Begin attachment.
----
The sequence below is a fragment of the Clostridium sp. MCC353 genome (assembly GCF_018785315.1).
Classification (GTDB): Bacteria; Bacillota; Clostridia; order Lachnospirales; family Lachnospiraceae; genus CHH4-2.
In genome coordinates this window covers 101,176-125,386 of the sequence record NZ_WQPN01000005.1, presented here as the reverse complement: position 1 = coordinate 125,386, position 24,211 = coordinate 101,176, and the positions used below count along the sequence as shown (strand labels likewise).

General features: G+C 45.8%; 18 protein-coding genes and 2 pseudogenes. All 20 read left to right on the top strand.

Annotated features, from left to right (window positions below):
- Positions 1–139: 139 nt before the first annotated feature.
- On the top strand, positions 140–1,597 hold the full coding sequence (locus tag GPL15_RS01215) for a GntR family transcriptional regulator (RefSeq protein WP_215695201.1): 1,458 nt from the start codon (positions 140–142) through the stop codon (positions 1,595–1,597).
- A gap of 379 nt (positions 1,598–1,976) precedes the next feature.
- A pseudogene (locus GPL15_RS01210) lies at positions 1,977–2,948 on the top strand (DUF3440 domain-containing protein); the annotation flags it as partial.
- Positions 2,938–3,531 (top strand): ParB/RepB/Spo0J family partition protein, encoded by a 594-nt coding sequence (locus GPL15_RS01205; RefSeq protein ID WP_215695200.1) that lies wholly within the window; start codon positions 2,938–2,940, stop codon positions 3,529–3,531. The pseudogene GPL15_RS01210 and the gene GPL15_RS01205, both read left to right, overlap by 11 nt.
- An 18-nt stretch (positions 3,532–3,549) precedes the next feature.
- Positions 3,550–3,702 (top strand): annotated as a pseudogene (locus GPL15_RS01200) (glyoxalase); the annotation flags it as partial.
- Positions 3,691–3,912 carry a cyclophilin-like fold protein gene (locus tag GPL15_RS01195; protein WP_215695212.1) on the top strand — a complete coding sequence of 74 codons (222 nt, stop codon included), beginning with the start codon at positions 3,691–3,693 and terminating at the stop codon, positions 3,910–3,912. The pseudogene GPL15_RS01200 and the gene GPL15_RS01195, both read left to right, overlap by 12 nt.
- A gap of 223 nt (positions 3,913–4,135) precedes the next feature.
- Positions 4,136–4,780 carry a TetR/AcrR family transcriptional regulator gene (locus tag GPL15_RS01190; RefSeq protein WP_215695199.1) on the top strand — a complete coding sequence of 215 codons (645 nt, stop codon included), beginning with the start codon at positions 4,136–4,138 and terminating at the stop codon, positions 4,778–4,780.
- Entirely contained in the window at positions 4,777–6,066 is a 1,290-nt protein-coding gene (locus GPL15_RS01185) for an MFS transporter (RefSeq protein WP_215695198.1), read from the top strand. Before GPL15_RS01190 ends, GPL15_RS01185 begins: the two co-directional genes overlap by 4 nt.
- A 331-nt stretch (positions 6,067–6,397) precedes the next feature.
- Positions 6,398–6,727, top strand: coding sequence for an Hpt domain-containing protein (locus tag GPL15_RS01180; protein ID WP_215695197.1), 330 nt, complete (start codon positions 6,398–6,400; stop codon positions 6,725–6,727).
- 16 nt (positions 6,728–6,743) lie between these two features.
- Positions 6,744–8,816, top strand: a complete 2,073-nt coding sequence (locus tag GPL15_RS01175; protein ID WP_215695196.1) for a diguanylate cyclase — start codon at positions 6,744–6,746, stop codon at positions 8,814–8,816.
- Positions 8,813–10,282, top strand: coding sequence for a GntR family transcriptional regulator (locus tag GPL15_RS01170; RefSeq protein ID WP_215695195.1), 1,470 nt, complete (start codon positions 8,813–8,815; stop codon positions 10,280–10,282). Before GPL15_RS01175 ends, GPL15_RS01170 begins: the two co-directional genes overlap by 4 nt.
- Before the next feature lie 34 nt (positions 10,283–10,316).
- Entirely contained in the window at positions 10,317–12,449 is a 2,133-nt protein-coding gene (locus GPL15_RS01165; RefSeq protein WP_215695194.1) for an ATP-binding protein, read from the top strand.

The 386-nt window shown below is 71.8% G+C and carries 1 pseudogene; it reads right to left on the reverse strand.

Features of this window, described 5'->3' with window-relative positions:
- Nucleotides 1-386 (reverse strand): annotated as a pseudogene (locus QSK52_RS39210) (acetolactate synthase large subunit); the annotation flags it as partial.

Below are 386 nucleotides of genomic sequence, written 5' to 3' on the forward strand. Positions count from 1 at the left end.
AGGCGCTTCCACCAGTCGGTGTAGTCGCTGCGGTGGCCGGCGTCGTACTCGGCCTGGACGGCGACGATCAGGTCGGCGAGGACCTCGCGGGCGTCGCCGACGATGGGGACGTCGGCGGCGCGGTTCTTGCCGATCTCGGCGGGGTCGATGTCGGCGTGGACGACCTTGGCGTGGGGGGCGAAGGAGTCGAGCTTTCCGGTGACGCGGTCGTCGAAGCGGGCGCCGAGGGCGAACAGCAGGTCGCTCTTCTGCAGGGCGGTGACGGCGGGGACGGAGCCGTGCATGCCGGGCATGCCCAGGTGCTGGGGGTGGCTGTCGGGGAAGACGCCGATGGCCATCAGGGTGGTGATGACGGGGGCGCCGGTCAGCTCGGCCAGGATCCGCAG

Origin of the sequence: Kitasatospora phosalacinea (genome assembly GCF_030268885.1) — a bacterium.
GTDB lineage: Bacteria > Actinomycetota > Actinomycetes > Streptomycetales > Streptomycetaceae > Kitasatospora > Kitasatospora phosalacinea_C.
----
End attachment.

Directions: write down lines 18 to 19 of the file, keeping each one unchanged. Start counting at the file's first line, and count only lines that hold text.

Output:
- Positions 6,398–6,727, top strand: coding sequence for an Hpt domain-containing protein (locus tag GPL15_RS01180; protein ID WP_215695197.1), 330 nt, complete (start codon positions 6,398–6,400; stop codon positions 6,725–6,727).
- 16 nt (positions 6,728–6,743) lie between these two features.